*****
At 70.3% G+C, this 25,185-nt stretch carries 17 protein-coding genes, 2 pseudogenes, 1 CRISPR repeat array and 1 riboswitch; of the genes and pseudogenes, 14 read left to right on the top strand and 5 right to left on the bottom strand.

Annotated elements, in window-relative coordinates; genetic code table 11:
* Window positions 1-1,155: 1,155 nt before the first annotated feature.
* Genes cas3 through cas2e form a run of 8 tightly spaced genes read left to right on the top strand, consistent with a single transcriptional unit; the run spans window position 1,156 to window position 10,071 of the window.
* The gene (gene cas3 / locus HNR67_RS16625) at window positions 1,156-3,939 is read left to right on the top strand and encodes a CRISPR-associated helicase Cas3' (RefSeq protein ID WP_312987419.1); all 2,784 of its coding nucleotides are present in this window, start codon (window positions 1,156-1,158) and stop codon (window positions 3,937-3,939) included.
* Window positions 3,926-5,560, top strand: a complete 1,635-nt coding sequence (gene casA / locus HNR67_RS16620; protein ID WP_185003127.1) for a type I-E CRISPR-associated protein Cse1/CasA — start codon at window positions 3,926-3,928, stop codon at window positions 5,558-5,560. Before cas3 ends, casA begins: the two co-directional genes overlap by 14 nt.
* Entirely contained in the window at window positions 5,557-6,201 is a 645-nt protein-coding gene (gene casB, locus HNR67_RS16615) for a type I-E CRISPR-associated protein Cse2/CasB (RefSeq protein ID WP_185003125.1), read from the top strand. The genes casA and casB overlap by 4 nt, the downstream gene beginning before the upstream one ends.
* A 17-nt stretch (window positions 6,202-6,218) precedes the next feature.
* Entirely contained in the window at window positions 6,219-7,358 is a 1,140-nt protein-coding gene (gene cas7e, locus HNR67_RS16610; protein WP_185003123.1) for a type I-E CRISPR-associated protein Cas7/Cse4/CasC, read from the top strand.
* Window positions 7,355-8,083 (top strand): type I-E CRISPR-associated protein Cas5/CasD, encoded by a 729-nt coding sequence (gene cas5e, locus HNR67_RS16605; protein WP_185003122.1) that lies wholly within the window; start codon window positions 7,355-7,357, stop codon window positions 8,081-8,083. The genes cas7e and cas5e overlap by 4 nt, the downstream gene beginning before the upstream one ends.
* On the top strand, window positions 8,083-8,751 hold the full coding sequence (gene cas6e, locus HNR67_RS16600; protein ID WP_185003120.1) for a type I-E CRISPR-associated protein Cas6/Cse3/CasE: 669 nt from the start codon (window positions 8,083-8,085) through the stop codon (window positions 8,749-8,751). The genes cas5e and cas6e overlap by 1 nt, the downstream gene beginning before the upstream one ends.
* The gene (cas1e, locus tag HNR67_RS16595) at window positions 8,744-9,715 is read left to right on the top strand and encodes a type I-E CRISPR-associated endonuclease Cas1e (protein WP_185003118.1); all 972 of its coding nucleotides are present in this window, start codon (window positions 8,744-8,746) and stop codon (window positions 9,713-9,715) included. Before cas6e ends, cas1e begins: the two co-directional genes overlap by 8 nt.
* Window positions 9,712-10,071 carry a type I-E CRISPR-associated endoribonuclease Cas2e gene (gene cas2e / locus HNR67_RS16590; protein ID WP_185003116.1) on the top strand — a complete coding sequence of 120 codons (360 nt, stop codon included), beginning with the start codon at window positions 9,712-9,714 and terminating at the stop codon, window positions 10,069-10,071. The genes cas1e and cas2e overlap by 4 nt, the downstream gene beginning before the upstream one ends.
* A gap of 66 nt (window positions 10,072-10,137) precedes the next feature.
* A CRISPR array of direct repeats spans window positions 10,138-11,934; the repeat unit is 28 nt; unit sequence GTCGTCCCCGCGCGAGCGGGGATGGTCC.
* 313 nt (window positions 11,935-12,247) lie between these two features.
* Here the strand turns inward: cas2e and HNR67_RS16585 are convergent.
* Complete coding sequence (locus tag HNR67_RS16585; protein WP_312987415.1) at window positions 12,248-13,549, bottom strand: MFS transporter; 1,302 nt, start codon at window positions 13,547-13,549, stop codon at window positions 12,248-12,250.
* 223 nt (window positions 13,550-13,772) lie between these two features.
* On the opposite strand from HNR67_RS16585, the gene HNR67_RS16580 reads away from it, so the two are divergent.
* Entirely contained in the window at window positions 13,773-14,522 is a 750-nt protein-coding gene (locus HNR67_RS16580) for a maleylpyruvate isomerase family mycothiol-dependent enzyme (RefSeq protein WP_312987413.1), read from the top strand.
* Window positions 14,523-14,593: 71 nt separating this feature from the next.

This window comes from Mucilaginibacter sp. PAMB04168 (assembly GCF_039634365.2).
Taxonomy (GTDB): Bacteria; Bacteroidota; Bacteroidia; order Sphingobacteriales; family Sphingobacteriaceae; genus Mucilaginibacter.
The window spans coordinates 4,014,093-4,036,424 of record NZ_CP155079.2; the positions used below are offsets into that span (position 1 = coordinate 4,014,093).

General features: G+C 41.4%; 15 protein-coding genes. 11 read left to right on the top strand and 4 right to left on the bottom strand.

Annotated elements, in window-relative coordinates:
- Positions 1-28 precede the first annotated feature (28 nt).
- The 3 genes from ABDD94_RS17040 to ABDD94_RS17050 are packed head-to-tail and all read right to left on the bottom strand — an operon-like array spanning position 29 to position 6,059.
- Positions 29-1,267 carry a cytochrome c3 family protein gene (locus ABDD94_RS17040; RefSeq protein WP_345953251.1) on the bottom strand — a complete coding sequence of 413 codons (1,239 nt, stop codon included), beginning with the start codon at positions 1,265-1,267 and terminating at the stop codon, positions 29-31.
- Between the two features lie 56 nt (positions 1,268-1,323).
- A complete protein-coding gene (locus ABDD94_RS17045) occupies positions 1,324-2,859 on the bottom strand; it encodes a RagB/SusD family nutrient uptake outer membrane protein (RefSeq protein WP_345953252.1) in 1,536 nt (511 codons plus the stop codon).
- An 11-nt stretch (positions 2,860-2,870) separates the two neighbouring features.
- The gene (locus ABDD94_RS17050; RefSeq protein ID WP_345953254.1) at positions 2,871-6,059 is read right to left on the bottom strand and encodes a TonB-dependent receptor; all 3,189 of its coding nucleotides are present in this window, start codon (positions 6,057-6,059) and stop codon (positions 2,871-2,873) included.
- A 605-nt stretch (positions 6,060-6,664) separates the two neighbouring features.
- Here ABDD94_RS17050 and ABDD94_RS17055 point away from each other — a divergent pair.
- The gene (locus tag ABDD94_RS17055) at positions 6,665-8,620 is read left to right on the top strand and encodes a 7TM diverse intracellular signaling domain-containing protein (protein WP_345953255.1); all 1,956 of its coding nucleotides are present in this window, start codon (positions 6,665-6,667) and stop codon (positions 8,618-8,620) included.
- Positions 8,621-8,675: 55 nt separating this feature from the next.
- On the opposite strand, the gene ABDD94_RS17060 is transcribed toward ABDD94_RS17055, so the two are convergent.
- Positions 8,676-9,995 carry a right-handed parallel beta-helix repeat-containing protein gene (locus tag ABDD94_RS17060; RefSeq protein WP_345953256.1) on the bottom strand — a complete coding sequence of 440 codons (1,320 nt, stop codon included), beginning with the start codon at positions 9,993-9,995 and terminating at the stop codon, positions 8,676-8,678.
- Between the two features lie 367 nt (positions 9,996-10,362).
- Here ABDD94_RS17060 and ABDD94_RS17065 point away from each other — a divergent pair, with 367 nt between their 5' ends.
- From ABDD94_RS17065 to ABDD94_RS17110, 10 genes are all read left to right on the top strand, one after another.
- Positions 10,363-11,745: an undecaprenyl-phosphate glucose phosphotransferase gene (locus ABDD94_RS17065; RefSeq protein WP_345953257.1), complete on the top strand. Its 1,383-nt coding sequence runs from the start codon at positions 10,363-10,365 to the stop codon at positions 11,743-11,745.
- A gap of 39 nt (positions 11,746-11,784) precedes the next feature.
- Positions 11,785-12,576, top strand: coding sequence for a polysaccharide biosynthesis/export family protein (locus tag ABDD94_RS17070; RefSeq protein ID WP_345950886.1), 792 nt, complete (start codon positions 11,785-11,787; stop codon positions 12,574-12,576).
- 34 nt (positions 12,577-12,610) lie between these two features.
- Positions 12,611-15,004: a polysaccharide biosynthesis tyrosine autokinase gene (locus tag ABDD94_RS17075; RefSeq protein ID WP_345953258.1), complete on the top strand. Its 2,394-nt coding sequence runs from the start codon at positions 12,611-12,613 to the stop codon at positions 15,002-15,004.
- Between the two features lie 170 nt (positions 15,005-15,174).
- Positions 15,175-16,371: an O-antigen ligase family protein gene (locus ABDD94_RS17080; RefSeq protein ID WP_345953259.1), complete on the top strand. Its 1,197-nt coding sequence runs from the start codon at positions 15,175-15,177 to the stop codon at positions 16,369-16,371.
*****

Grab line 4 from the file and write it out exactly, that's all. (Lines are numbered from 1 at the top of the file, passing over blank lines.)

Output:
* Genes cas3 through cas2e form a run of 8 tightly spaced genes read left to right on the top strand, consistent with a single transcriptional unit; the run spans window position 1,156 to window position 10,071 of the window.